As I'm studying, I found that GPS has to have 5 satellites or 4 satellites with "blind encoders" to use RAIM.
What is a blind encoder and what is its purpose?
A blind encoder is an altimeter that encodes pressure altitude and outputs it on a databus. They are "blind" in that they do not display data to the pilot. Most general aviation units use a parallel bus with Gillham encoding. More expensive units and air data computers use serial bus output, commonly ARINC 429.
Historically, the blind encoder existed to provide pressure altitude data to the transponder to enable Mode C reporting.
When it was proposed to use GPS as a primary means of navigation in the early 1990's, the FAA deemed that a means of ensuring the integrity of the signal was essential. The longer term solution was to establish WAAS which provided both augmentation and an integrity channel. The short term solution was to have the receivers include an internal monitor, which took on the name RAIM for Receiver Autonomous Integrity Monitor.
RAIM algorithms have evolved several times over the years. Since early GPS receivers were often single or 3 channel receivers, the use of altitude as a substitute for an additional satellite was common. (Altitude is just another range in the rho-rho computation.)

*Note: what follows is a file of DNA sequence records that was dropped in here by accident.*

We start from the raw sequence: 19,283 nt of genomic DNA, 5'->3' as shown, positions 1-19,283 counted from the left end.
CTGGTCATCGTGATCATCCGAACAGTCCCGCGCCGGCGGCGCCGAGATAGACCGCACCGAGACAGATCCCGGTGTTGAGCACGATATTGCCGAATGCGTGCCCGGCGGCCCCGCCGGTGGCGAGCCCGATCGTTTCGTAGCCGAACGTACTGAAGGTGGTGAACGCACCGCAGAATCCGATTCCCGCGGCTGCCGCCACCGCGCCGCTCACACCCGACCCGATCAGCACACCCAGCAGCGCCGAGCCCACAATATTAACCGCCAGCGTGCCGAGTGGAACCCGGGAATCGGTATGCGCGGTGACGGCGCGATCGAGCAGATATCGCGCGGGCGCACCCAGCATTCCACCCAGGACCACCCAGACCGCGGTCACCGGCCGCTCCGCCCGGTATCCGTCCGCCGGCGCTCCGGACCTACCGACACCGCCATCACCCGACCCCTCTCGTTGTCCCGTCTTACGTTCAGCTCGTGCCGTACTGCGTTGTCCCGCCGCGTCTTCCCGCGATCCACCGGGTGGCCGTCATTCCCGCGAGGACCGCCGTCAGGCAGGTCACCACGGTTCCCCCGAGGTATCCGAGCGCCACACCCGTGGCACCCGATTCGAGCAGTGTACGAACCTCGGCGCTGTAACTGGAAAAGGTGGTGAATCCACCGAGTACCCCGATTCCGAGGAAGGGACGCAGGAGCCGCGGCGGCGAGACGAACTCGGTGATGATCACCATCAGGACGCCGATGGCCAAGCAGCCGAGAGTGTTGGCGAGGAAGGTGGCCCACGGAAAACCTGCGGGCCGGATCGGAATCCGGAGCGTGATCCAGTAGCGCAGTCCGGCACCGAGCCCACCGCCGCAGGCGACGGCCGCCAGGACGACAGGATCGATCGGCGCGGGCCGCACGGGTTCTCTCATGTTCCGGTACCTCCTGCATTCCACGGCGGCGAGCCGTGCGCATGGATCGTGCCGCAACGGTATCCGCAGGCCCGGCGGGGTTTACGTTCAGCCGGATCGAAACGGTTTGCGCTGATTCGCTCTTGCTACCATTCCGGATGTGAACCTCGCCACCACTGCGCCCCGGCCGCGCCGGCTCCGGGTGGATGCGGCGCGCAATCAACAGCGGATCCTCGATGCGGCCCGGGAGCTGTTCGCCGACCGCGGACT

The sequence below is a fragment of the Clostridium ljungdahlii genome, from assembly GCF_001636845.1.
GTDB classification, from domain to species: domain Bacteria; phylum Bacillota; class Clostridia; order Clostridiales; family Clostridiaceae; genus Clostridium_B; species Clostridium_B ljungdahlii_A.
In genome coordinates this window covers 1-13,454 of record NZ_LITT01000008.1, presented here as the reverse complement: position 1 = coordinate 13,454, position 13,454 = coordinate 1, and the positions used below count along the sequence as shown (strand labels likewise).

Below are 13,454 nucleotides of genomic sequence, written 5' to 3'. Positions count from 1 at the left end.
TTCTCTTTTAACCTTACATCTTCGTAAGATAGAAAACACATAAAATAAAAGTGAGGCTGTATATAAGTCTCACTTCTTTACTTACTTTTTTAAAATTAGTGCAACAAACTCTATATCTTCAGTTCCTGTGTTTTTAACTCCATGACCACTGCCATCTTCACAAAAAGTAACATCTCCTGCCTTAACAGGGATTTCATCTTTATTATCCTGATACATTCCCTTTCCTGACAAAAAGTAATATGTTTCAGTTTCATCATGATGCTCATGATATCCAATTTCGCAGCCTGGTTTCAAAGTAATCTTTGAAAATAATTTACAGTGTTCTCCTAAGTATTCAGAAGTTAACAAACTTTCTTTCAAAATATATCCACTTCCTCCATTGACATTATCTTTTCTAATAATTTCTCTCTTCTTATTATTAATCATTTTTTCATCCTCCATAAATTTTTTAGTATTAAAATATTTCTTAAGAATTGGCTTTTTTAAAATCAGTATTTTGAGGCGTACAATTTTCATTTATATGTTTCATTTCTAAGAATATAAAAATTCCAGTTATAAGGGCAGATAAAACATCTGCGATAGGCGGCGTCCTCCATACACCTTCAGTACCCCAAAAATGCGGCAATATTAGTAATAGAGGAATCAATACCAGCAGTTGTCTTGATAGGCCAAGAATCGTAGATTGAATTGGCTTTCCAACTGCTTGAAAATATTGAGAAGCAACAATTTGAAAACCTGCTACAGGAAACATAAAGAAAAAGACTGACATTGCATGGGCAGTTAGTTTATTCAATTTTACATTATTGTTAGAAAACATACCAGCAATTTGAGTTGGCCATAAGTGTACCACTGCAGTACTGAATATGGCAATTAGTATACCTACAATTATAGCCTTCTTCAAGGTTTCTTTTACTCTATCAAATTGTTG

Later GPS receivers moved to 6 and 12 channel receivers, thus enabling RAIM algorithms that don't need altitude data except in extreme cases.
So yes, the number of satellites needed for a RAIM calculation can be reduced by one when pressure altitude is available from a blind encoder.
Receiver autonomous integrity monitoring Receiver autonomous integrity monitoring (RAIM) is a technology developed to assess the integrity of global positioning system (GPS) signals in a GPS receiver system. It is of special importance in safety-critical GPS applications, such as in aviation or marine navigation
Check out the GPS article in this FAA newsletter to start with: http://www.faa.gov/news/safety_briefing/2010/media/JanFeb2010.pdf
RAIM prediction is what is of primary concern for Non-WAAS equipped GPSs. If you are WAAS equipped then you are good to go without doing prediction.